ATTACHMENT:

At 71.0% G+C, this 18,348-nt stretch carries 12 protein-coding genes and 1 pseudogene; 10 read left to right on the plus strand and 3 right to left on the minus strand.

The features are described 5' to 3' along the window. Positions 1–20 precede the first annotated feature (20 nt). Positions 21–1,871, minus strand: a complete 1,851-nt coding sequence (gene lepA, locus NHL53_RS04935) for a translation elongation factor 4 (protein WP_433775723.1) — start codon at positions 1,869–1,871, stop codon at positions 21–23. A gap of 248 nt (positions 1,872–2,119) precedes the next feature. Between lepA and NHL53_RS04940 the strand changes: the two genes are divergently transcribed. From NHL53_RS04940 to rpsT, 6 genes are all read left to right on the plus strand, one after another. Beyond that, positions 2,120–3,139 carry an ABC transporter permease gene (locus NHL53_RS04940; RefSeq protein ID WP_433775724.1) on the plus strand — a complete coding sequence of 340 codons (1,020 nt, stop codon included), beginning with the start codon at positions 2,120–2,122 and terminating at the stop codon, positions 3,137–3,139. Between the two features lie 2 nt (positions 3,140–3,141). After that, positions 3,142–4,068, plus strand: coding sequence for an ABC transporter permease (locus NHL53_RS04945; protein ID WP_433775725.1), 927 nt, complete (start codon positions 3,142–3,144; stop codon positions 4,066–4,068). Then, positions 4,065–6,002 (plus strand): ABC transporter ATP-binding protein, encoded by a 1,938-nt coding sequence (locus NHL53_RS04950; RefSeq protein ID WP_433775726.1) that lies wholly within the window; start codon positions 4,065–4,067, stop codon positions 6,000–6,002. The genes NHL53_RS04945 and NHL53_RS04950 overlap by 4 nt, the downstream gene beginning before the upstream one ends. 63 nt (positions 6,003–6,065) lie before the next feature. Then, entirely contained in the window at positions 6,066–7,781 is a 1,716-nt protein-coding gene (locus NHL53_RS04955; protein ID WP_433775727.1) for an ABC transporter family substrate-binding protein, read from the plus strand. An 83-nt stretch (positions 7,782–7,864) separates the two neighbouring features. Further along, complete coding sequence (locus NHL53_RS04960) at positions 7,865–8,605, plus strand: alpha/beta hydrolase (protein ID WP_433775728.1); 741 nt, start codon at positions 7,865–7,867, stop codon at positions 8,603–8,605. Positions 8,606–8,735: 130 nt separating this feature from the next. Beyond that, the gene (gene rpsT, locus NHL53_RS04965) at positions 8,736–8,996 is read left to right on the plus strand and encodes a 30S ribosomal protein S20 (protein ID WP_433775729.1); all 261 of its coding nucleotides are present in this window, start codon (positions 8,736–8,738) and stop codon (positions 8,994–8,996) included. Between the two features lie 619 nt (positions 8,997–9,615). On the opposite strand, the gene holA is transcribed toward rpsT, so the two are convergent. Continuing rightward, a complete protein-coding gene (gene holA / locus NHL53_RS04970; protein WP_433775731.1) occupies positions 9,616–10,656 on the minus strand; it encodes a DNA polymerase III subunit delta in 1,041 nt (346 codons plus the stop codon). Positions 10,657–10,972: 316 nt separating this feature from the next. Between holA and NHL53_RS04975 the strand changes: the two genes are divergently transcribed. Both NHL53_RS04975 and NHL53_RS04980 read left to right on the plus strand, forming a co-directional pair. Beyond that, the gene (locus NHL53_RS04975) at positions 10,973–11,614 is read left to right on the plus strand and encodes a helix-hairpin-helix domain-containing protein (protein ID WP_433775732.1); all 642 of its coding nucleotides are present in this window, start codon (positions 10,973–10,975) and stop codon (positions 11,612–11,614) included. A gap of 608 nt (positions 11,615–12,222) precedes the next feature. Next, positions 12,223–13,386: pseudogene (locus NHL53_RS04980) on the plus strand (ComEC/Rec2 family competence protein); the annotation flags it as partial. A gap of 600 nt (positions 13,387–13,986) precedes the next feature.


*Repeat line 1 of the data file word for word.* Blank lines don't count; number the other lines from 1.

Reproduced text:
At 71.0% G+C, this 18,348-nt stretch carries 12 protein-coding genes and 1 pseudogene; 10 read left to right on the plus strand and 3 right to left on the minus strand.